Effects of Remedial Credits
Developmental credits (remedial and English as a Second Language (ESL) credits) will be excluded from the attempted credit count. When the student reaches the maximum time frame limit for their program of study, eligibility for aid ends. Remedial (0 Level credits) or ESL courses will not be counted in the calculation of the credits attempted and earned (quantitative component) in the SAP requirements at ECC.

 

Maximum Number of Remedial Credits
Federal aid will pay for a maximum of 30 remedial credits, English as a Second Language (ESL) courses do not count against the limit. Once a student attempts 30 remedial credits, aid will only be paid for college level credits.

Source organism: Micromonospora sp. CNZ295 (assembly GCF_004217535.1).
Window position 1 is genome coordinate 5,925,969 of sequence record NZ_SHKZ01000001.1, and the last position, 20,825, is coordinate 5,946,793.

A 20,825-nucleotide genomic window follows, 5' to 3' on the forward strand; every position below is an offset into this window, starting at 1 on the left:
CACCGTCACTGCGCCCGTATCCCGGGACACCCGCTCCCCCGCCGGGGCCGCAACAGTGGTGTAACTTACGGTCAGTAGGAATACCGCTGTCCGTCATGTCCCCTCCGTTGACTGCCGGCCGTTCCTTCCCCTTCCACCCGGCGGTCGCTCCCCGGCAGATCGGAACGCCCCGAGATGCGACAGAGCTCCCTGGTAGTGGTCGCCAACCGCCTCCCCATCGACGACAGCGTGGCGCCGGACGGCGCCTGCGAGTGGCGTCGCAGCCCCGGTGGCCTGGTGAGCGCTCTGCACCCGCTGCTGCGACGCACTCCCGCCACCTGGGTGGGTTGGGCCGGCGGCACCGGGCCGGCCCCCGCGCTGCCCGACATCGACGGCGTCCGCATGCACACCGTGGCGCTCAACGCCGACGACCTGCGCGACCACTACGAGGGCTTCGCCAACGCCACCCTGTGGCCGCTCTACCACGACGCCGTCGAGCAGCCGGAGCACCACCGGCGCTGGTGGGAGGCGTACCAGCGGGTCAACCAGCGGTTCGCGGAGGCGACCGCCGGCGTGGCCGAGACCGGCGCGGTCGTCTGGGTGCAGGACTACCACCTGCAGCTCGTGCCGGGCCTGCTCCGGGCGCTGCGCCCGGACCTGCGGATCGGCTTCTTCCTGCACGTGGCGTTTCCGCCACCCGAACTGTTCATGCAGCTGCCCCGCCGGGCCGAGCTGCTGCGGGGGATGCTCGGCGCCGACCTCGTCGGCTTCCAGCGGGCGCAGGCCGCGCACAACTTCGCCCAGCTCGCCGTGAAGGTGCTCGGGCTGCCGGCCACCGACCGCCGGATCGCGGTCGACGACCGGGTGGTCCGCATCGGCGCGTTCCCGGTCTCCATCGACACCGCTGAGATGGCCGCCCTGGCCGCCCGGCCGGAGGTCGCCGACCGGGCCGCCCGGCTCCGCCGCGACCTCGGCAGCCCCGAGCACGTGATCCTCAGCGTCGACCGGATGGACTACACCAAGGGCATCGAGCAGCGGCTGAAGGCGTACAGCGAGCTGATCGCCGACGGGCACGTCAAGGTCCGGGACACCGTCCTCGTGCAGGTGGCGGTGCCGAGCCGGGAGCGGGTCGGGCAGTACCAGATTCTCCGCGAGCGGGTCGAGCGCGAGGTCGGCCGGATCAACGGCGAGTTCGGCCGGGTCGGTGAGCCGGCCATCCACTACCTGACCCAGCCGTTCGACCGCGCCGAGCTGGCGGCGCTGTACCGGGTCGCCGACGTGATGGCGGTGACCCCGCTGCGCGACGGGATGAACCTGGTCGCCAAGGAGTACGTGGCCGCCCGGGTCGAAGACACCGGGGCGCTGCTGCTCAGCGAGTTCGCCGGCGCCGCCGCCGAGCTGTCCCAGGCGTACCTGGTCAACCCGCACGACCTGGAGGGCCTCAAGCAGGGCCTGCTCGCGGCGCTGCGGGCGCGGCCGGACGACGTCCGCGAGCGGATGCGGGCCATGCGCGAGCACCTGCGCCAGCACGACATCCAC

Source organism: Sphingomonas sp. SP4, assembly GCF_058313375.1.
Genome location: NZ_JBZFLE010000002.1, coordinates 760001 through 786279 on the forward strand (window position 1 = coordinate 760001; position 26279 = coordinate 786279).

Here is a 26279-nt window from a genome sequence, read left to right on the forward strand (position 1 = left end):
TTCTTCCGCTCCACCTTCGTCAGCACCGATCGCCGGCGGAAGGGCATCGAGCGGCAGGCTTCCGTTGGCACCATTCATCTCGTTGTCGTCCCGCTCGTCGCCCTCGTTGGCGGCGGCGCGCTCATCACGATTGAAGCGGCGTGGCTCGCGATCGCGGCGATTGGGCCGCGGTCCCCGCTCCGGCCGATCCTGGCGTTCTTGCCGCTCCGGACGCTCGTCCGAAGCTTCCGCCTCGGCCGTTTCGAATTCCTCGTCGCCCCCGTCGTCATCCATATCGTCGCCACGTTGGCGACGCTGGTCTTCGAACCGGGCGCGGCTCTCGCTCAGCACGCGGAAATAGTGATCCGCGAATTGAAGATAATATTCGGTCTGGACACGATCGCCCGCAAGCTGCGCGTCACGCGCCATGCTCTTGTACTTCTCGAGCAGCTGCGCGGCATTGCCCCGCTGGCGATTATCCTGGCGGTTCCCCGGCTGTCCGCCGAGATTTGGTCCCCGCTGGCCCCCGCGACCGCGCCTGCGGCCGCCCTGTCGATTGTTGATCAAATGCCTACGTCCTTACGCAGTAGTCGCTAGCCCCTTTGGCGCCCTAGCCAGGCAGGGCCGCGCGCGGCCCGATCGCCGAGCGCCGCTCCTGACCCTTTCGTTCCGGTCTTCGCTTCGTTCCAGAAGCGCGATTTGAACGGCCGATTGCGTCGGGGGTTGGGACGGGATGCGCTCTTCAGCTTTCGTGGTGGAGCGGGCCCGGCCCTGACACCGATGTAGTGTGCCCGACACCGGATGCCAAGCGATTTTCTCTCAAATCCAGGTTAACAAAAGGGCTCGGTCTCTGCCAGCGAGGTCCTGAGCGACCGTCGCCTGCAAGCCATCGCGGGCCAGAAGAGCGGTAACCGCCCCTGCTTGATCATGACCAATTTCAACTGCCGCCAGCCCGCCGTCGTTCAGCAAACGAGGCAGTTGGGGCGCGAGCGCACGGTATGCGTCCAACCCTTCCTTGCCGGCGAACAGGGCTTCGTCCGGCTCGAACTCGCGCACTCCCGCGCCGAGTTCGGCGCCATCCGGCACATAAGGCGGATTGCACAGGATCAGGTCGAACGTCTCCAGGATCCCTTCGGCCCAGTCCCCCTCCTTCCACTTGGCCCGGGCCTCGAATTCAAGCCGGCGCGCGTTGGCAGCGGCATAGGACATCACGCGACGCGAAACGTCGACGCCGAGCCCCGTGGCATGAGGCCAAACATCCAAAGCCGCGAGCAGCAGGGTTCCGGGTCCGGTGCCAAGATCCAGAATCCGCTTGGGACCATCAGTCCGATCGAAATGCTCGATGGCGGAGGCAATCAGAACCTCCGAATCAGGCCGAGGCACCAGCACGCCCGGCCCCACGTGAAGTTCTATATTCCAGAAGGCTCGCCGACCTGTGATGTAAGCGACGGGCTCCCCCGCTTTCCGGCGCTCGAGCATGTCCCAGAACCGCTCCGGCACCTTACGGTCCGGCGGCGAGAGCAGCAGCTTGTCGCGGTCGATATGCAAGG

Part-time Students
Students enrolled less than full-time will be required to meet the same minimum standards outlined for SAP.

 

Effects of Repeated Courses
A student may not receive federal student aid for courses he or she has taken and received passing grades for more than two times. However, if the student repeats a course in which all previous attempts were failures, federal regulations allows for funding of these courses.

 

Grades and Credit Evaluation
Passing grades are A, B, C, D, and P (passing). These grades and credits by examination will count as credits attempted and earned satisfactorily. Non-passing, unsatisfactory grades are W, I, F, and AU. Repeated courses will be counted as credits attempted. You may repeat a failed course until you pass it. However, you may repeat a previously passed course only once.

 

Effects of Withdrawal and Incomplete Grades
If the student withdraws from a course during any given semester (e.g., student receives a grade of W for the course), the course credits are included in the count of attempted credit hours. Therefore, withdrawn courses are calculated in the pace ratio calculation and maximum time frame measures.